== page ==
Reduction Of Carboxylic Acids To Alcohols Using Syngas And Clostridium Ljungdahlii As Biocatalyst
Short-chain carboxylic acids generated by various mixed- or pure-culture fermentation processes have been considered valuable precursors for production of bioalcohols. While conversion of carboxylic acids into alcohols is routinely performed via catalytic hydrogenation or with strong chemical reducing agents, biological conversion routes are being explored. Reduction of nbutyric acid by pure cultures using glucose as the source of energy and electrons have been studied. However, the high cost of sugars has lead to the searching for cheaper sources. Syngas produced via biomass gasification, which is a blend of carbon monoxide, hydrogen and carbon dioxide, was studied as an economical source of energy and electrons with pure cultures of Clostridium ljungdahlii as a biocatalyst for the carboxylic acids reduction. Acetic acid, propionic acid, n-butyric acid, isobutyric acid, n-valeric acid, and n-caproic acid were successfully converted into their corresponding alcohols. Furthermore, biomass yields and fermentation stoichiometry from our experimental data enabled us to amend thermodynamic calculations with the goal to evaluate how much metabolic energy C. ljungdahlii can generate during fermentation of carbon monoxide. Our results show ATP yield of 0.42 ATP per carbon monoxide molecule consumed for fermentation of syngas, and 0.38 ATP per carbon monoxide molecule consumed when n-butyrate is added to the growth medium. The ratio of protons pumped across the cell membrane vs. electrons transferred from ferredoxin to NAD+ via the RNF complex is suggested to be 1.0. The results obtained in this work suggest that the production of bioalcohols, based on the reduction of carboxylic acids, may be an attractive alternative industrial process.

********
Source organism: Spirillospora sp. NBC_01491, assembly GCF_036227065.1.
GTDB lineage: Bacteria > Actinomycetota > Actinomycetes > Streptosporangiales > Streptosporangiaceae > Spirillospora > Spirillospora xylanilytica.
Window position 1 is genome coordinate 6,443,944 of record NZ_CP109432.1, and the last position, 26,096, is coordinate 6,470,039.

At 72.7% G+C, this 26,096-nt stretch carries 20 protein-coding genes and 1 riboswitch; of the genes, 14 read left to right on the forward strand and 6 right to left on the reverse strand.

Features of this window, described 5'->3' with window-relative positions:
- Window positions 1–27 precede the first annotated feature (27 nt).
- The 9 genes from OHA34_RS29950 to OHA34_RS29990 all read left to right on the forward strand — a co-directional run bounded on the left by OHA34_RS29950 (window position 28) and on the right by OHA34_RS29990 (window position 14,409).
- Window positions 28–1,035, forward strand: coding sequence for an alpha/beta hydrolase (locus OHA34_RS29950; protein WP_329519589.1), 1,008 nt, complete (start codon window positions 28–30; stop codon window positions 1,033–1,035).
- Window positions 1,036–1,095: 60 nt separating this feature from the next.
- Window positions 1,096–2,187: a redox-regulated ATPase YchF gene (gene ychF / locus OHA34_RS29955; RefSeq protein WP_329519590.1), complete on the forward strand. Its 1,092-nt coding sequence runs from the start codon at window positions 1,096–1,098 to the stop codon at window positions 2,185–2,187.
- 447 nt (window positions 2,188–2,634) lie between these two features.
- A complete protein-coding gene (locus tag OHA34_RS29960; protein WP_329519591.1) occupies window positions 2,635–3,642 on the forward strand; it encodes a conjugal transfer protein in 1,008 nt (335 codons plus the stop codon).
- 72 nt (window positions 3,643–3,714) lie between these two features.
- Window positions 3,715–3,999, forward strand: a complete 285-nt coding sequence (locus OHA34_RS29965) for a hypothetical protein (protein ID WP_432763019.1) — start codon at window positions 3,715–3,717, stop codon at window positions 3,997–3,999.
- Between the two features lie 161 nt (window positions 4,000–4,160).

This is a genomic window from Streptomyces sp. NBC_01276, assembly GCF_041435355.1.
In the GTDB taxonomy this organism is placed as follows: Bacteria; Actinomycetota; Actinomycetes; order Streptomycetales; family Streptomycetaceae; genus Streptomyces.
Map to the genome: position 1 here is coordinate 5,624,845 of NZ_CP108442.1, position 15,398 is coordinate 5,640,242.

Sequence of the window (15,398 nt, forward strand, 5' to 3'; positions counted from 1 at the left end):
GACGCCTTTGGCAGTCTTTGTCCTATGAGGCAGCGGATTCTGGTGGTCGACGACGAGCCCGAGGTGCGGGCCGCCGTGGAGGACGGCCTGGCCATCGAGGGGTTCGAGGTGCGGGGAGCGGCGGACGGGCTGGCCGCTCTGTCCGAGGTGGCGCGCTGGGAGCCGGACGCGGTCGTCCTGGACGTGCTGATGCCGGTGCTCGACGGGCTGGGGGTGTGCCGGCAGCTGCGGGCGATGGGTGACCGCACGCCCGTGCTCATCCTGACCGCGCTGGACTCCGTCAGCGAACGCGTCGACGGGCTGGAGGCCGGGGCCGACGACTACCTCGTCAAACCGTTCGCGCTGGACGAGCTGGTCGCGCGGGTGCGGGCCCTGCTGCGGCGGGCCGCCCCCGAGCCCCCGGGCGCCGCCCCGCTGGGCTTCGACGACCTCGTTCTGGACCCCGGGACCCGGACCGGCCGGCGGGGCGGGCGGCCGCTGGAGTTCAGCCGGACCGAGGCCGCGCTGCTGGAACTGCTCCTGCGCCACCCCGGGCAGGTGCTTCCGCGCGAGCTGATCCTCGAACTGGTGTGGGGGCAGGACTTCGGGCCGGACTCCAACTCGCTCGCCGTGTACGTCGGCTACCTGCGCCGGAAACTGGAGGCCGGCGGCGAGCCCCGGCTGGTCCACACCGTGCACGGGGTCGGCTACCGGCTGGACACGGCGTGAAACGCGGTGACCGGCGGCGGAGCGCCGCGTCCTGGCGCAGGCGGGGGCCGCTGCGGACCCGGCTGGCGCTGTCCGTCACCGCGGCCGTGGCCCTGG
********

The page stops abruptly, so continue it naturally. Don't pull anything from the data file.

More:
Syngas fermentation; Carboxylic acid conversion; Clostridium ljungdahl
Agricultural and Biological Engineering
M.S., Agricultural and Biological Engineering
Master of Science
dissertation or thesis